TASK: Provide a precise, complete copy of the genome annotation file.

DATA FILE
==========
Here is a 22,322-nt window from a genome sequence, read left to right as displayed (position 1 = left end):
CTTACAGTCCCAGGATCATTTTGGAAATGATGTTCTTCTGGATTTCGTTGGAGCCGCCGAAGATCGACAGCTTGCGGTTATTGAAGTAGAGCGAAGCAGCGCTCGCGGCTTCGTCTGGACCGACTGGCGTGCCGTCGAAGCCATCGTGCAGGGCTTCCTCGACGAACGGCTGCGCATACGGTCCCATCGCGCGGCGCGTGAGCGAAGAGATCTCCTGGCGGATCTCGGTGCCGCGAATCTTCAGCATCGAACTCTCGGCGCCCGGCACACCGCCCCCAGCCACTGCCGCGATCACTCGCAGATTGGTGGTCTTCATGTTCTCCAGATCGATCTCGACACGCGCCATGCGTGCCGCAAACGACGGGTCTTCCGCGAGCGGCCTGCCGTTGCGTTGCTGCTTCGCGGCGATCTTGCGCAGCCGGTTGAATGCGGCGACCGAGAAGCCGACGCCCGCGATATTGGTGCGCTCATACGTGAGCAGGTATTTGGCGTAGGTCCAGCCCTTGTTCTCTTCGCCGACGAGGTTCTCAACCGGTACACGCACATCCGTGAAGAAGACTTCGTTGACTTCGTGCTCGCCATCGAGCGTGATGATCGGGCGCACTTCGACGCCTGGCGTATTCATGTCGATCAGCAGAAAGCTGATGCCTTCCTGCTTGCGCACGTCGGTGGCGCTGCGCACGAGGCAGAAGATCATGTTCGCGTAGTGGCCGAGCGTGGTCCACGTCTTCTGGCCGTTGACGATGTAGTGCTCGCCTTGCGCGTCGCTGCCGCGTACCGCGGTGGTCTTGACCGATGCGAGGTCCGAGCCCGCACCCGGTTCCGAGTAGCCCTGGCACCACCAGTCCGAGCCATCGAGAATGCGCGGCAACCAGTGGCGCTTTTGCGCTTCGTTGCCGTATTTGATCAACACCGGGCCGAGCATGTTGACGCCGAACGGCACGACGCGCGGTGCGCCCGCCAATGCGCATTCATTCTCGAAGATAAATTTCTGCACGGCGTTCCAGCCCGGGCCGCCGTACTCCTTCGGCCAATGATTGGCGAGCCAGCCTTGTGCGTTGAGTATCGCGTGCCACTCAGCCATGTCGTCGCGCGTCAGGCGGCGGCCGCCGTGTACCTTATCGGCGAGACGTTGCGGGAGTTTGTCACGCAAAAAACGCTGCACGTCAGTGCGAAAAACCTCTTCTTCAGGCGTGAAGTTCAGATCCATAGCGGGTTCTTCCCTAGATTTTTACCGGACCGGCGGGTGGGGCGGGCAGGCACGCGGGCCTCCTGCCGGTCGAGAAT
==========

Here is a 22,322-nt window from a genome sequence, read left to right as displayed (position 1 = left end):
CTTACAGTCCCAGGATCATTTTGGAAATGATGTTCTTCTGGATTTCGTTGGAGCCGCCGAAGATCGACAGCTTGCGGTTATTGAAGTAGAGCGAAGCAGCGCTCGCGGCTTCGTCTGGACCGACTGGCGTGCCGTCGAAGCCATCGTGCAGGGCTTCCTCGACGAACGGCTGCGCATACGGTCCCATCGCGCGGCGCGTGAGCGAAGAGATCTCCTGGCGGATCTCGGTGCCGCGAATCTTCAGCATCGAACTCTCGGCGCCCGGCACACCGCCCCCAGCCACTGCCGCGATCACTCGCAGATTGGTGGTCTTCATGTTCTCCAGATCGATCTCGACACGCGCCATGCGTGCCGCAAACGACGGGTCTTCCGCGAGCGGCCTGCCGTTGCGTTGCTGCTTCGCGGCGATCTTGCGCAGCCGGTTGAATGCGGCGACCGAGAAGCCGACGCCCGCGATATTGGTGCGCTCATACGTGAGCAGGTATTTGGCGTAGGTCCAGCCCTTGTTCTCTTCGCCGACGAGGTTCTCAACCGGTACACGCACATCCGTGAAGAAGACTTCGTTGACTTCGTGCTCGCCATCGAGCGTGATGATCGGGCGCACTTCGACGCCTGGCGTATTCATGTCGATCAGCAGAAAGCTGATGCCTTCCTGCTTGCGCACGTCGGTGGCGCTGCGCACGAGGCAGAAGATCATGTTCGCGTAGTGGCCGAGCGTGGTCCACGTCTTCTGGCCGTTGACGATGTAGTGCTCGCCTTGCGCGTCGCTGCCGCGTACCGCGGTGGTCTTGACCGATGCGAGGTCCGAGCCCGCACCCGGTTCCGAGTAGCCCTGGCACCACCAGTCCGAGCCATCGAGAATGCGCGGCAACCAGTGGCGCTTTTGCGCTTCGTTGCCGTATTTGATCAACACCGGGCCGAGCATGTTGACGCCGAACGGCACGACGCGCGGTGCGCCCGCCAATGCGCATTCATTCTCGAAGATAAATTTCTGCACGGCGTTCCAGCCCGGGCCGCCGTACTCCTTCGGCCAATGATTGGCGAGCCAGCCTTGTGCGTTGAGTATCGCGTGCCACTCAGCCATGTCGTCGCGCGTCAGGCGGCGGCCGCCGTGTACCTTATCGGCGAGACGTTGCGGGAGTTTGTCACGCAAAAAACGCTGCACGTCAGTGCGAAAAACCTCTTCTTCAGGCGTGAAGTTCAGATCCATAGCGGGTTCTTCCCTAGATTTTTACCGGACCGGCGGGTGGGGCGGGCAGGCACGCGGGCCTCCTGCCGGTCGAGAAT